Compounding the workload, flooding prevented some staffers from immediately returning to work. One employee was on the job when his wife called, saying that their house was taking on several feet of water. Another employee had to be dispatched to help her and the couple’s child wade to an evacuation point. “It was frightening,” Tindle says.
When the time came to rebuild in Joplin, Mercy largely employed the practices it follows at other hospitals, such as laying redundant fiber. The 900,000-square-foot facility can withstand winds of up to 250 miles per hour, and leverages technology including an offsite data center, tablets, telemedicine and smart pumps. Still, Richert says, the experience validated some of what he already considered best practices.
“It reinforced our strategy around every data-bearing asset needing to be in the best data center we have,” he says. “When we bought this hospital, telemetry servers ran in network closets. When we build something new, we invest in the network and move all data-bearing assets out of the building.”
Mercy Technology Services also now offers other hospitals cloud-based disaster recovery and backup services supported by the Commvault Data Platform.
During Hurricane Katrina in 2005, flooding in the basement of the New Orleans VA Medical Center ruined the hospital’s IT infrastructure. The Veterans Health Administration had backed up its data at other locations across the country, and when displaced patients visited other VA facilities, clinicians were able to bring up their medical records within a matter of minutes.
Hospitals Seek Higher Ground for Rebuilt IT
Still, when the hospital was rebuilt in 2016, officials opted to locate IT resources on a higher floor to prevent water damage, one of a number of construction considerations meant to make the building more resilient in the face of natural disasters. The facility’s emergency ramp can also double as a boat dock during high flooding, and patient rooms can accommodate two beds, up from the usual one, if needed. Emergency generators are designed to carry the entire load of the hospital for up to five days.
“A lot of the features we have here are a result of Katrina, and improving the design from the beginning,” says Kristen Russell, chief of clinical engineering for the hospital.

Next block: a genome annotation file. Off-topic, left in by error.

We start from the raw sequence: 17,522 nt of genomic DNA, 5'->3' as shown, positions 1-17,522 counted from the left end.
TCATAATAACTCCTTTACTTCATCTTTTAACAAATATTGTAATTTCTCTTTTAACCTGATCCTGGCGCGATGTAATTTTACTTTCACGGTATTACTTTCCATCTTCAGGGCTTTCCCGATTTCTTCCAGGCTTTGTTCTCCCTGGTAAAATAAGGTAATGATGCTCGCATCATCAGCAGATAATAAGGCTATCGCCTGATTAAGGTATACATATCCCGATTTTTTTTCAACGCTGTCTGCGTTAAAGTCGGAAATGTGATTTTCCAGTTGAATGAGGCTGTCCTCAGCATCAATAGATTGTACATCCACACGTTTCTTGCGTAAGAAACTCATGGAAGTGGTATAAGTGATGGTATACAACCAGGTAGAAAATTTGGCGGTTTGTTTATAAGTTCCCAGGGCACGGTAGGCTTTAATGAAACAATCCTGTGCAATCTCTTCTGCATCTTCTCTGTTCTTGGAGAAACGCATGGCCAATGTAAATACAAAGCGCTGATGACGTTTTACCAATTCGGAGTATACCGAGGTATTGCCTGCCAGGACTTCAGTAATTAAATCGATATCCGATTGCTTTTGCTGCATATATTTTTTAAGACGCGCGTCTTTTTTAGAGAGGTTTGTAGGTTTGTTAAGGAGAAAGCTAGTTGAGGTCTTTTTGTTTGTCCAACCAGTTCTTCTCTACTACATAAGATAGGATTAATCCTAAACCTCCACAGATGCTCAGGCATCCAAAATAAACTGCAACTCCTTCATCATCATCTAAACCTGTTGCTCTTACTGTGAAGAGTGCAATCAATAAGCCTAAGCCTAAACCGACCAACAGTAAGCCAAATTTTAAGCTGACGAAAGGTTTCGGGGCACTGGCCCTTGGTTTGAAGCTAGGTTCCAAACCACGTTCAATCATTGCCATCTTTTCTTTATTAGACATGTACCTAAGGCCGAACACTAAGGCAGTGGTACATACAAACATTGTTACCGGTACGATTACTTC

In the decade-plus between Katrina and the ribbon-cutting on the new facility, a number of medical processes that previously relied on paper charts were networked, requiring the hospital to create new backup systems. “Right now, we have probably four dozen servers for 1,200 pieces of networked medical equipment,” Russell says. “In 2005, that was not the case.” The hospital now backs up its data from medical processes like telemetry to VA centers in Baton Rouge, La., and Little Rock, Ark.
Harris Health System was already revamping its data center backup practices when Harvey hit, and Tindle says the storm underscored the need for improvement. He watched nervously as the water level rose to around 3 feet on the street abutting the primary data center, and estimates that he would have had to initiate failover procedures had the water risen another 8 to 10 inches.
“We had to calculate the water-rise rate and project when the data center would start to take on water, and then fail it over before that — with all of our people working remotely,” he says.
When it Comes to Disaster Recovery, Plan for Adjustments
The situation could have been worse. The backup data center had only been in place for about a year. “I can’t imagine what my blood pressure would have been” if the secondary site hadn’t been ready, Tindle says. The organization is currently relocating its primary data center to a colocation facility and has invested in a tool to speed up failover time from four hours to just 20 minutes.
Tindle says in the future he’ll deploy staffers to the backup facility during an emergency. He also plans to change the makeup of the “ride-out” team so employees with families can prioritize getting loved ones out of harm’s way.
While no disaster recovery plan is perfect, Tindle says such initiatives put resources in place that allow organizations to adjust to challenges on the fly.
“The best-laid plans go out the window as soon as the specifics of any given disaster actually strike,” he says. “What saves you is, if you have the resources and the people, you have the ability to put a new plan in place and reconfigure your response. If you don’t, you’re going to be in deep trouble.”